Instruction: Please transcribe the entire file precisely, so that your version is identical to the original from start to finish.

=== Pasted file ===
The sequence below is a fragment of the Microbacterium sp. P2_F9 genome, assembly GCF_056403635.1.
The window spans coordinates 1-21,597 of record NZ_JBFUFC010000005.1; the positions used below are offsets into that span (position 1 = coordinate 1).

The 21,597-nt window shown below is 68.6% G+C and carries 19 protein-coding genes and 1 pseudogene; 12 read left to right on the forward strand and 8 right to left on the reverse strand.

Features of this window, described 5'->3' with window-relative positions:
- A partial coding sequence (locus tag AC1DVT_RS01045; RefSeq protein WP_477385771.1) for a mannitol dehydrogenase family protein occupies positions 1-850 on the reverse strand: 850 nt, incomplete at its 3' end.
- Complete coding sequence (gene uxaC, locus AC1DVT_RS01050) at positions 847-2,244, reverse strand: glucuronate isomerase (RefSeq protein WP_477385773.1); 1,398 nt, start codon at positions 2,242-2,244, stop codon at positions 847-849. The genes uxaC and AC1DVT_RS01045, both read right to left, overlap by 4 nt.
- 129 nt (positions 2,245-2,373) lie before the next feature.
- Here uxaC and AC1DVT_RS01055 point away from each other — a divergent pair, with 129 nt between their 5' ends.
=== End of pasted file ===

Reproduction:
The sequence below is a fragment of the Microbacterium sp. P2_F9 genome, assembly GCF_056403635.1.
The window spans coordinates 1-21,597 of record NZ_JBFUFC010000005.1; the positions used below are offsets into that span (position 1 = coordinate 1).

The 21,597-nt window shown below is 68.6% G+C and carries 19 protein-coding genes and 1 pseudogene; 12 read left to right on the forward strand and 8 right to left on the reverse strand.

Features of this window, described 5'->3' with window-relative positions:
- A partial coding sequence (locus tag AC1DVT_RS01045; RefSeq protein WP_477385771.1) for a mannitol dehydrogenase family protein occupies positions 1-850 on the reverse strand: 850 nt, incomplete at its 3' end.
- Complete coding sequence (gene uxaC, locus AC1DVT_RS01050) at positions 847-2,244, reverse strand: glucuronate isomerase (RefSeq protein WP_477385773.1); 1,398 nt, start codon at positions 2,242-2,244, stop codon at positions 847-849. The genes uxaC and AC1DVT_RS01045, both read right to left, overlap by 4 nt.
- 129 nt (positions 2,245-2,373) lie before the next feature.
- Here uxaC and AC1DVT_RS01055 point away from each other — a divergent pair, with 129 nt between their 5' ends.